§ 83. Having given this sketch of the course of "trial Principles on by judge and jury," we should here dismiss the subject, founded. were not a clear perception of the principles on which it is founded indispensable to a right understanding of our rules of judicial evidence. Looking at the different sorts of tribunals which have existed in different ages and countries, we shall find this distinction running through them, viz. that some are fixed and some casual (r). By "fixed" tribunals are meant those composed of persons appointed, either permanently or for a definite time, to take cognizance of causes of a specified kind; and they most usually consist of men who have made legal matters the subject either of their study or practice: "casual," are when the tribunal is called together for the occasion and dismissed when the cause is decided; and should properly consist of private individuals possessed of no peculiar legal knowledge. Now each of these has its advantages and disadvantages. In questions of abstract law the superiority of the fixed tribunal is too obvious to need remark; and even on questions of fact superior education, a most probably higher order of intellect, and practical acquaintance from the experience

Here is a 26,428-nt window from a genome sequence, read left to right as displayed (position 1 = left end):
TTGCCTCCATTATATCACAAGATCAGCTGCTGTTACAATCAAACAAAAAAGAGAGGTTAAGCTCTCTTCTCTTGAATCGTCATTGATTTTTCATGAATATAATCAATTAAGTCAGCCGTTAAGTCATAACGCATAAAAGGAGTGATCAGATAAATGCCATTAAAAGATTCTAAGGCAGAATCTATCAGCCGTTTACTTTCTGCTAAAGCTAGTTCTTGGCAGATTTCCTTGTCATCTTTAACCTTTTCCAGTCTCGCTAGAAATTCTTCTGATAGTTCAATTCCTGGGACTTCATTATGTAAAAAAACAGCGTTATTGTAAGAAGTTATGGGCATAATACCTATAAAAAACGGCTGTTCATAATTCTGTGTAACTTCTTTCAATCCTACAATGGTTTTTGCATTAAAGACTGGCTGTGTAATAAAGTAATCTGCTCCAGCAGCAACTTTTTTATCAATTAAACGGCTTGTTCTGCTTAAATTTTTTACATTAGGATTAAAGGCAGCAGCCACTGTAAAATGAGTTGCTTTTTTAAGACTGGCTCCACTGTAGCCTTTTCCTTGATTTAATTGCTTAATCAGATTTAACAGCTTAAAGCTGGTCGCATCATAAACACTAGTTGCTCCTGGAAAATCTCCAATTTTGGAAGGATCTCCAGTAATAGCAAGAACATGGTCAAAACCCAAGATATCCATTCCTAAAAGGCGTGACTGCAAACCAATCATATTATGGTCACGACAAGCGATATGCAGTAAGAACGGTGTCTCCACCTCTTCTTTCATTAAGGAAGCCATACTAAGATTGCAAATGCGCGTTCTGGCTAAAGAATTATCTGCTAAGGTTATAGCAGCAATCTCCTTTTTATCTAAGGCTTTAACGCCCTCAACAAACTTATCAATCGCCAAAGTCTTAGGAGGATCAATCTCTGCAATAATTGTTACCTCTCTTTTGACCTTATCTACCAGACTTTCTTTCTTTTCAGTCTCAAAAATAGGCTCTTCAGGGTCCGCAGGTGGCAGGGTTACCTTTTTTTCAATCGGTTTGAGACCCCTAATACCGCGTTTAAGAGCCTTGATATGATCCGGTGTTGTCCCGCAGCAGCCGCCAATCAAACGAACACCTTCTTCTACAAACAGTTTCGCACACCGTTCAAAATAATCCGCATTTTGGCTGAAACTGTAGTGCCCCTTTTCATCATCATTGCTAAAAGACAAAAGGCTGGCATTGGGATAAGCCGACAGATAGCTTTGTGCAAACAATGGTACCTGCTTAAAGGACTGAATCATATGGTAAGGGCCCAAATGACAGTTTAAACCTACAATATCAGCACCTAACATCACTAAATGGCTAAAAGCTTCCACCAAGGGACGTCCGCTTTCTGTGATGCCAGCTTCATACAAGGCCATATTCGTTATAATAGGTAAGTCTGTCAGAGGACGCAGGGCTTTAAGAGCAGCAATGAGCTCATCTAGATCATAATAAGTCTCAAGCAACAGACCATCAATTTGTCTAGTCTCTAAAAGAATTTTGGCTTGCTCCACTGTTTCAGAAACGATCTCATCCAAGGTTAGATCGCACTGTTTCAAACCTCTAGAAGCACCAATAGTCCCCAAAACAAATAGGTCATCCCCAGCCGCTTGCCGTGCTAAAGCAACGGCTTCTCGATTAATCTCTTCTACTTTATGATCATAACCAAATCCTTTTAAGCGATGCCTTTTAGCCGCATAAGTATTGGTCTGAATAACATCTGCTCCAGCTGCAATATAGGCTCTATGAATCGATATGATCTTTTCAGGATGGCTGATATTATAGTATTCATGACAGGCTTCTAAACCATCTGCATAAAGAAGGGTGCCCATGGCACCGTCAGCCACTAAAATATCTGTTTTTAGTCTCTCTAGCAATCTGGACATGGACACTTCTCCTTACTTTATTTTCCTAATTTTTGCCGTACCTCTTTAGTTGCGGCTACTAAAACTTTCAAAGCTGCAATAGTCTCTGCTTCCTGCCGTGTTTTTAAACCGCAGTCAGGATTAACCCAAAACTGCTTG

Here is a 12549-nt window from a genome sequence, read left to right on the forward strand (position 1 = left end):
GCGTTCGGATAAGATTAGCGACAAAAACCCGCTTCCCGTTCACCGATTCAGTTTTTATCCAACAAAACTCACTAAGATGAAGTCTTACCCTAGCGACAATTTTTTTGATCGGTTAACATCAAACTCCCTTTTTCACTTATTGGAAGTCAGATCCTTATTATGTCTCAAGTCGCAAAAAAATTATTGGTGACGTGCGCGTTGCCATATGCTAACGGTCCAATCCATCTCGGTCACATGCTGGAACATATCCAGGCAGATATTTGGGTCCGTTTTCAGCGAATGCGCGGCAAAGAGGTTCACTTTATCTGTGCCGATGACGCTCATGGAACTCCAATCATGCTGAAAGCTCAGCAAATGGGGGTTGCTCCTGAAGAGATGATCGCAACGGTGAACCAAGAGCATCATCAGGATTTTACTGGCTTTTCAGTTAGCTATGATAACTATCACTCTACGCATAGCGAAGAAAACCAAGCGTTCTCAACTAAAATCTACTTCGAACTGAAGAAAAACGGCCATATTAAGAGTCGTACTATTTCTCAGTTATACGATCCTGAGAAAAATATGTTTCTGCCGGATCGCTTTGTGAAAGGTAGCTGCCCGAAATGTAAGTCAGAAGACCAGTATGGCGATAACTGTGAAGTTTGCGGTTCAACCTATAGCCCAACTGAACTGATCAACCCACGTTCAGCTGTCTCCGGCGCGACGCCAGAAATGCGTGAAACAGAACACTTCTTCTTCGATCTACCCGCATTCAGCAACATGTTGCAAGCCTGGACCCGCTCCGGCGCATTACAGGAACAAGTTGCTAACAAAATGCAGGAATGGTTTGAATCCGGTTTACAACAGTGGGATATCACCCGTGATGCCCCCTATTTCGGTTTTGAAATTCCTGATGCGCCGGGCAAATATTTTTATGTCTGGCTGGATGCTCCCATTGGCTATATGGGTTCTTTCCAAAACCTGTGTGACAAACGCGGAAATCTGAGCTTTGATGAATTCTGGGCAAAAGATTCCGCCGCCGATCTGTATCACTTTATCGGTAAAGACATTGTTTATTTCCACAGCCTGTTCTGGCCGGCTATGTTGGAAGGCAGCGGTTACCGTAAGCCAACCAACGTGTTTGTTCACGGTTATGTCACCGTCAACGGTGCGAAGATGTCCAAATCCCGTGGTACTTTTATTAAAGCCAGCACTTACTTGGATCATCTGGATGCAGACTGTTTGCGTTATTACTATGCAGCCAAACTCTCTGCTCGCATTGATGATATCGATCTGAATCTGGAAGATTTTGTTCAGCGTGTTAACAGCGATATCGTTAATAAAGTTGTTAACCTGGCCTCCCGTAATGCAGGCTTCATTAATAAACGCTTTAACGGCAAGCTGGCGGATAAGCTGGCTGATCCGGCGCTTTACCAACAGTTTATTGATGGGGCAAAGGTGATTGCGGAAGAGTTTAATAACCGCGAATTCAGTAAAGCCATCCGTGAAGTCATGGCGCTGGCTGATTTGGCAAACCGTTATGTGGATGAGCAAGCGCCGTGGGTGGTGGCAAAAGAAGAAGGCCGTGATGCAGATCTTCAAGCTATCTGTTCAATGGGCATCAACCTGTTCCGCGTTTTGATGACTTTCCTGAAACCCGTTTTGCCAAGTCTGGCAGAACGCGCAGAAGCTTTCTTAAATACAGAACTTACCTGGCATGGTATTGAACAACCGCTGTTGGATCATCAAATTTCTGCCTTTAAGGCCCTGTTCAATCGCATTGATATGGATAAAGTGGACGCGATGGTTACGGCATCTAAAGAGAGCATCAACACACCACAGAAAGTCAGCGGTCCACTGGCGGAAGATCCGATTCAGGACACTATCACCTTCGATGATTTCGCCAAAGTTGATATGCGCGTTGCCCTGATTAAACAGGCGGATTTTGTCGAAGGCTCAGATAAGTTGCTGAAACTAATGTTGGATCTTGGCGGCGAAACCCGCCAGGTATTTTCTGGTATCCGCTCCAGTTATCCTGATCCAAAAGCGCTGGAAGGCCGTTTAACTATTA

(9) See on this subject, Litt. sect. 366, 367, 368; Co. Litt. 155 b, with Hargrave's note (5); Id. 226 b and 228 a; Finch, Law, 399; 3 Blackst. Com. 377,
378; 4 Id. 361; and 32 Geo. 3,
(r) Paley's Moral and Political